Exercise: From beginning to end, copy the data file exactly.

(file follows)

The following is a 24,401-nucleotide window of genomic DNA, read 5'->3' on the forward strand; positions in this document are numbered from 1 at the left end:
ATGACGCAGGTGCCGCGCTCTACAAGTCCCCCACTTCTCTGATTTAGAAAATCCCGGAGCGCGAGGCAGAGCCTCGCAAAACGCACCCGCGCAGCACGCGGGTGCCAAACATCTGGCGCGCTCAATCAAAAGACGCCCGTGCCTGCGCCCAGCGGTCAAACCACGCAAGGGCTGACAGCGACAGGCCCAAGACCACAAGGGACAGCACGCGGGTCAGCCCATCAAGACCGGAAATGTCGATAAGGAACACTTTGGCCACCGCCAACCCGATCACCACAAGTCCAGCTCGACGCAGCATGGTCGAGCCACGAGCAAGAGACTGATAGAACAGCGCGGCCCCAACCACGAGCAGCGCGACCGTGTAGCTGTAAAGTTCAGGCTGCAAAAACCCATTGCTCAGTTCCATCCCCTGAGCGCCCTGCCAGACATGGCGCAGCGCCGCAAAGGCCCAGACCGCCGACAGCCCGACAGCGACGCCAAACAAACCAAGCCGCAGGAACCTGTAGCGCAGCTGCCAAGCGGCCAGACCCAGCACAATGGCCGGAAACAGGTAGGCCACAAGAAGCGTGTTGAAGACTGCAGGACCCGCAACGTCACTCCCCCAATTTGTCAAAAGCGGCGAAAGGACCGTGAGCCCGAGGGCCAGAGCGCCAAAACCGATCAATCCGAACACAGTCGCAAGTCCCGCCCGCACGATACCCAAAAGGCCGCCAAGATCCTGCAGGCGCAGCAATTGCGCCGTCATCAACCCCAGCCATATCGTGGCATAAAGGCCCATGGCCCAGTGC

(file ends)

The following is a 24,401-nucleotide window of genomic DNA, read 5'->3' on the forward strand; positions in this document are numbered from 1 at the left end:
ATGACGCAGGTGCCGCGCTCTACAAGTCCCCCACTTCTCTGATTTAGAAAATCCCGGAGCGCGAGGCAGAGCCTCGCAAAACGCACCCGCGCAGCACGCGGGTGCCAAACATCTGGCGCGCTCAATCAAAAGACGCCCGTGCCTGCGCCCAGCGGTCAAACCACGCAAGGGCTGACAGCGACAGGCCCAAGACCACAAGGGACAGCACGCGGGTCAGCCCATCAAGACCGGAAATGTCGATAAGGAACACTTTGGCCACCGCCAACCCGATCACCACAAGTCCAGCTCGACGCAGCATGGTCGAGCCACGAGCAAGAGACTGATAGAACAGCGCGGCCCCAACCACGAGCAGCGCGACCGTGTAGCTGTAAAGTTCAGGCTGCAAAAACCCATTGCTCAGTTCCATCCCCTGAGCGCCCTGCCAGACATGGCGCAGCGCCGCAAAGGCCCAGACCGCCGACAGCCCGACAGCGACGCCAAACAAACCAAGCCGCAGGAACCTGTAGCGCAGCTGCCAAGCGGCCAGACCCAGCACAATGGCCGGAAACAGGTAGGCCACAAGAAGCGTGTTGAAGACTGCAGGACCCGCAACGTCACTCCCCCAATTTGTCAAAAGCGGCGAAAGGACCGTGAGCCCGAGGGCCAGAGCGCCAAAACCGATCAATCCGAACACAGTCGCAAGTCCCGCCCGCACGATACCCAAAAGGCCGCCAAGATCCTGCAGGCGCAGCAATTGCGCCGTCATCAACCCCAGCCATATCGTGGCATAAAGGCCCATGGCCCAGTGC